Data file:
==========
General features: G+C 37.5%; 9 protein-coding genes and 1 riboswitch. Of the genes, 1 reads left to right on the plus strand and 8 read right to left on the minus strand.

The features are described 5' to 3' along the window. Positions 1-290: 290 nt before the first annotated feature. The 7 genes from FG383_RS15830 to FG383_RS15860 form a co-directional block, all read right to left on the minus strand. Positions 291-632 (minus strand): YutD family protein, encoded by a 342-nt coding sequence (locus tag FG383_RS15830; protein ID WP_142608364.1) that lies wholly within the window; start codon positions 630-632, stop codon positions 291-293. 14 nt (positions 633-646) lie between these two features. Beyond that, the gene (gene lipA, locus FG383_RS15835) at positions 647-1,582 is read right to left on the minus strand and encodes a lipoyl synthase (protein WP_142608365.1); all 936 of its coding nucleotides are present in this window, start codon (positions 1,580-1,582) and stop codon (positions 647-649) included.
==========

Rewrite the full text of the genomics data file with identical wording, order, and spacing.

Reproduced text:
General features: G+C 37.5%; 9 protein-coding genes and 1 riboswitch. Of the genes, 1 reads left to right on the plus strand and 8 read right to left on the minus strand.

The features are described 5' to 3' along the window. Positions 1-290: 290 nt before the first annotated feature. The 7 genes from FG383_RS15830 to FG383_RS15860 form a co-directional block, all read right to left on the minus strand. Positions 291-632 (minus strand): YutD family protein, encoded by a 342-nt coding sequence (locus tag FG383_RS15830; protein ID WP_142608364.1) that lies wholly within the window; start codon positions 630-632, stop codon positions 291-293. 14 nt (positions 633-646) lie between these two features. Beyond that, the gene (gene lipA, locus FG383_RS15835) at positions 647-1,582 is read right to left on the minus strand and encodes a lipoyl synthase (protein WP_142608365.1); all 936 of its coding nucleotides are present in this window, start codon (positions 1,580-1,582) and stop codon (positions 647-649) included.